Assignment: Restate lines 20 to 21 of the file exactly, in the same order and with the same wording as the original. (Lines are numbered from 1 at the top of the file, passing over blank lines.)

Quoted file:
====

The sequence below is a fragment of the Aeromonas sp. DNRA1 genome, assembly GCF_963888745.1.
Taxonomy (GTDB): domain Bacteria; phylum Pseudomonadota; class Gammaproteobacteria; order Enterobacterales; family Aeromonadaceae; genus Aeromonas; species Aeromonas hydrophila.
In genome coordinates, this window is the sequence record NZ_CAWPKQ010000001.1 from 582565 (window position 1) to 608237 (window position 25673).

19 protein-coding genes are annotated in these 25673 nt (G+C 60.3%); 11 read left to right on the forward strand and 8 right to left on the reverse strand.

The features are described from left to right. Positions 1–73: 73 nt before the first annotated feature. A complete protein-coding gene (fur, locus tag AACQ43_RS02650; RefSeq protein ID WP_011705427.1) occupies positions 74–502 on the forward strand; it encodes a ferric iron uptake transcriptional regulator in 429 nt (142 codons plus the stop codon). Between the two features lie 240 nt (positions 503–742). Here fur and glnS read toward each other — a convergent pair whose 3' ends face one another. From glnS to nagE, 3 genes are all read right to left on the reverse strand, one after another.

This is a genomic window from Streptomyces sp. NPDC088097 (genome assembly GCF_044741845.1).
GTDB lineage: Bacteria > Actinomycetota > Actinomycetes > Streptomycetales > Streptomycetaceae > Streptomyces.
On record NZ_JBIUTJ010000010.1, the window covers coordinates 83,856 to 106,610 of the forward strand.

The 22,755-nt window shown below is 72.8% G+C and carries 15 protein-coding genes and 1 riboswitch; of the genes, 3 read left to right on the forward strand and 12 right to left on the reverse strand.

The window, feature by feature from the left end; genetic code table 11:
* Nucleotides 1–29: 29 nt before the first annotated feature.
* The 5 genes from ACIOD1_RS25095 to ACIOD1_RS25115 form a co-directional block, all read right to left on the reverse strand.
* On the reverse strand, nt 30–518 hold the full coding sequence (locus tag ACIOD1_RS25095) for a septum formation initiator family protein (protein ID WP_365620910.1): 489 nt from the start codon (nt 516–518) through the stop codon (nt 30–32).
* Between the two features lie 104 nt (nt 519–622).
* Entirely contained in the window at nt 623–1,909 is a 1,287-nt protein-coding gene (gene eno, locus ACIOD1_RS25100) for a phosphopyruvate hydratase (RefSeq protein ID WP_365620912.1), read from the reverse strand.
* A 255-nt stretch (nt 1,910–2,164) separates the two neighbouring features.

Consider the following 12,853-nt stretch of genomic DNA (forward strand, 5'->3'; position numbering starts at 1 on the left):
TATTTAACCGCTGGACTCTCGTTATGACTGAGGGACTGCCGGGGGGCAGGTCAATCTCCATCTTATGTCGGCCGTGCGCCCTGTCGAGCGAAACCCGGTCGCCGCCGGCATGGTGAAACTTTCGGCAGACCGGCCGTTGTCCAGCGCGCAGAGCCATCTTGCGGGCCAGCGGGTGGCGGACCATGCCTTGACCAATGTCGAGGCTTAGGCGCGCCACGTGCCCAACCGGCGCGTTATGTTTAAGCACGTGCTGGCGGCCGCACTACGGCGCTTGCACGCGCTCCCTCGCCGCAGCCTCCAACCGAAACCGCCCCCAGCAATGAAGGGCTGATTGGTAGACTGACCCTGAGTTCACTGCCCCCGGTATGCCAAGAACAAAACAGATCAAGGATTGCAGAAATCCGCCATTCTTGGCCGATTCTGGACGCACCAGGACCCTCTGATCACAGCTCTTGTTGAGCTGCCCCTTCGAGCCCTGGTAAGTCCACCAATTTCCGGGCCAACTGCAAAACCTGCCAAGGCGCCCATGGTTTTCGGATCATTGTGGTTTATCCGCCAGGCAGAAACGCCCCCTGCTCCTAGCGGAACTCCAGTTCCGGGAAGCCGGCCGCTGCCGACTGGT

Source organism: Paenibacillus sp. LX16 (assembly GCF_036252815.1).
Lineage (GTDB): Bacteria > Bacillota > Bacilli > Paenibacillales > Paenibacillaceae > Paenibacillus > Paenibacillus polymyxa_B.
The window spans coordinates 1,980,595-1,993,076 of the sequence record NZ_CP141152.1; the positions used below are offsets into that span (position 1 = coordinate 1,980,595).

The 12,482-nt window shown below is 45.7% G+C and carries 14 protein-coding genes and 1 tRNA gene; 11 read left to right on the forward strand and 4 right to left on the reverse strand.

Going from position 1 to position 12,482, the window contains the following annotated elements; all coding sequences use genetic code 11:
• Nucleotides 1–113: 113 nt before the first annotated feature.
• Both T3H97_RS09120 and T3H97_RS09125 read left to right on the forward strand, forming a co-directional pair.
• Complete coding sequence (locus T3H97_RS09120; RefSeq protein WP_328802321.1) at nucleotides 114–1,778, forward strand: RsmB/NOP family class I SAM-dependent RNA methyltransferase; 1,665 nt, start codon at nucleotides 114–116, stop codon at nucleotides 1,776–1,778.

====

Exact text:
Lineage (GTDB): Bacteria > Bacillota > Bacilli > Paenibacillales > Paenibacillaceae > Paenibacillus > Paenibacillus polymyxa_B.
The window spans coordinates 1,980,595-1,993,076 of the sequence record NZ_CP141152.1; the positions used below are offsets into that span (position 1 = coordinate 1,980,595).